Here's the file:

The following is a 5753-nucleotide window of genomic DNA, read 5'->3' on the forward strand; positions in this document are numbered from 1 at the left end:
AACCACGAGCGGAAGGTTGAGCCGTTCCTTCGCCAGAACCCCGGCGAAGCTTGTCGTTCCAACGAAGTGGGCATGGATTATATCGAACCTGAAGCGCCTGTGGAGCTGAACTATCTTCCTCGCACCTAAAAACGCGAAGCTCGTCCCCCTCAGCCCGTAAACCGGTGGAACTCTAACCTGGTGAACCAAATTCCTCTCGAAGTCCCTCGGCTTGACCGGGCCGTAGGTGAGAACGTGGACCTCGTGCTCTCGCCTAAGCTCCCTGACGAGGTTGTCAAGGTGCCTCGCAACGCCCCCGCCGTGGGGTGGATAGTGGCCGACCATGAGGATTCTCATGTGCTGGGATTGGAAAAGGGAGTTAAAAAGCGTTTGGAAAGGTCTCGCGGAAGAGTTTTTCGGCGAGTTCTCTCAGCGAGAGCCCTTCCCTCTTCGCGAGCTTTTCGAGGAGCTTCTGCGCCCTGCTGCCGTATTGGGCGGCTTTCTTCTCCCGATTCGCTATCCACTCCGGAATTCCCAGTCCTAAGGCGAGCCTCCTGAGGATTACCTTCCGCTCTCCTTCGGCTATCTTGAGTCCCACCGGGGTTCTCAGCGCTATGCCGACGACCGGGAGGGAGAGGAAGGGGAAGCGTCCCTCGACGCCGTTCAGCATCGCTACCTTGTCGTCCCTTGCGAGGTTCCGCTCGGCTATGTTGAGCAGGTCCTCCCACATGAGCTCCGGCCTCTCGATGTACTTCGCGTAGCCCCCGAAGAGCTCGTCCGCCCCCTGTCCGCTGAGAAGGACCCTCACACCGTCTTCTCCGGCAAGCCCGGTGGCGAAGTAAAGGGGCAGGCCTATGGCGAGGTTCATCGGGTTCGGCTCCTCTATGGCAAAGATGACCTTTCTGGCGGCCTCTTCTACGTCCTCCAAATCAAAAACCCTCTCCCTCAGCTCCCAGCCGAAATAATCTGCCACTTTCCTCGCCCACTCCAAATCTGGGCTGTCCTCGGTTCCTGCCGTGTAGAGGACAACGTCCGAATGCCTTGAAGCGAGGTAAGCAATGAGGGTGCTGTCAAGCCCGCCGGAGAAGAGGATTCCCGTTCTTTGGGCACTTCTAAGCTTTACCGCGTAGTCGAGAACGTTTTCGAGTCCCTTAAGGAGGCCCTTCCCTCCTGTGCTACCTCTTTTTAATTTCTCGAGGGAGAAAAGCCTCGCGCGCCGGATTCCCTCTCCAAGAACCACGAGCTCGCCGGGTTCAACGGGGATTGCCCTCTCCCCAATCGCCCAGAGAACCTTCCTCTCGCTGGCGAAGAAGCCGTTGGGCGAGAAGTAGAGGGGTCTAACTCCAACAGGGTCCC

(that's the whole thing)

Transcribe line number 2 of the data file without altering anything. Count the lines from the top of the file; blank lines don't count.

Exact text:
AACCACGAGCGGAAGGTTGAGCCGTTCCTTCGCCAGAACCCCGGCGAAGCTTGTCGTTCCAACGAAGTGGGCATGGATTATATCGAACCTGAAGCGCCTGTGGAGCTGAACTATCTTCCTCGCACCTAAAAACGCGAAGCTCGTCCCCCTCAGCCCGTAAACCGGTGGAACTCTAACCTGGTGAACCAAATTCCTCTCGAAGTCCCTCGGCTTGACCGGGCCGTAGGTGAGAACGTGGACCTCGTGCTCTCGCCTAAGCTCCCTGACGAGGTTGTCAAGGTGCCTCGCAACGCCCCCGCCGTGGGGTGGATAGTGGCCGACCATGAGGATTCTCATGTGCTGGGATTGGAAAAGGGAGTTAAAAAGCGTTTGGAAAGGTCTCGCGGAAGAGTTTTTCGGCGAGTTCTCTCAGCGAGAGCCCTTCCCTCTTCGCGAGCTTTTCGAGGAGCTTCTGCGCCCTGCTGCCGTATTGGGCGGCTTTCTTCTCCCGATTCGCTATCCACTCCGGAATTCCCAGTCCTAAGGCGAGCCTCCTGAGGATTACCTTCCGCTCTCCTTCGGCTATCTTGAGTCCCACCGGGGTTCTCAGCGCTATGCCGACGACCGGGAGGGAGAGGAAGGGGAAGCGTCCCTCGACGCCGTTCAGCATCGCTACCTTGTCGTCCCTTGCGAGGTTCCGCTCGGCTATGTTGAGCAGGTCCTCCCACATGAGCTCCGGCCTCTCGATGTACTTCGCGTAGCCCCCGAAGAGCTCGTCCGCCCCCTGTCCGCTGAGAAGGACCCTCACACCGTCTTCTCCGGCAAGCCCGGTGGCGAAGTAAAGGGGCAGGCCTATGGCGAGGTTCATCGGGTTCGGCTCCTCTATGGCAAAGATGACCTTTCTGGCGGCCTCTTCTACGTCCTCCAAATCAAAAACCCTCTCCCTCAGCTCCCAGCCGAAATAATCTGCCACTTTCCTCGCCCACTCCAAATCTGGGCTGTCCTCGGTTCCTGCCGTGTAGAGGACAACGTCCGAATGCCTTGAAGCGAGGTAAGCAATGAGGGTGCTGTCAAGCCCGCCGGAGAAGAGGATTCCCGTTCTTTGGGCACTTCTAAGCTTTACCGCGTAGTCGAGAACGTTTTCGAGTCCCTTAAGGAGGCCCTTCCCTCCTGTGCTACCTCTTTTTAATTTCTCGAGGGAGAAAAGCCTCGCGCGCCGGATTCCCTCTCCAAGAACCACGAGCTCGCCGGGTTCAACGGGGATTGCCCTCTCCCCAATCGCCCAGAGAACCTTCCTCTCGCTGGCGAAGAAGCCGTTGGGCGAGAAGTAGAGGGGTCTAACTCCAACAGGGTCCC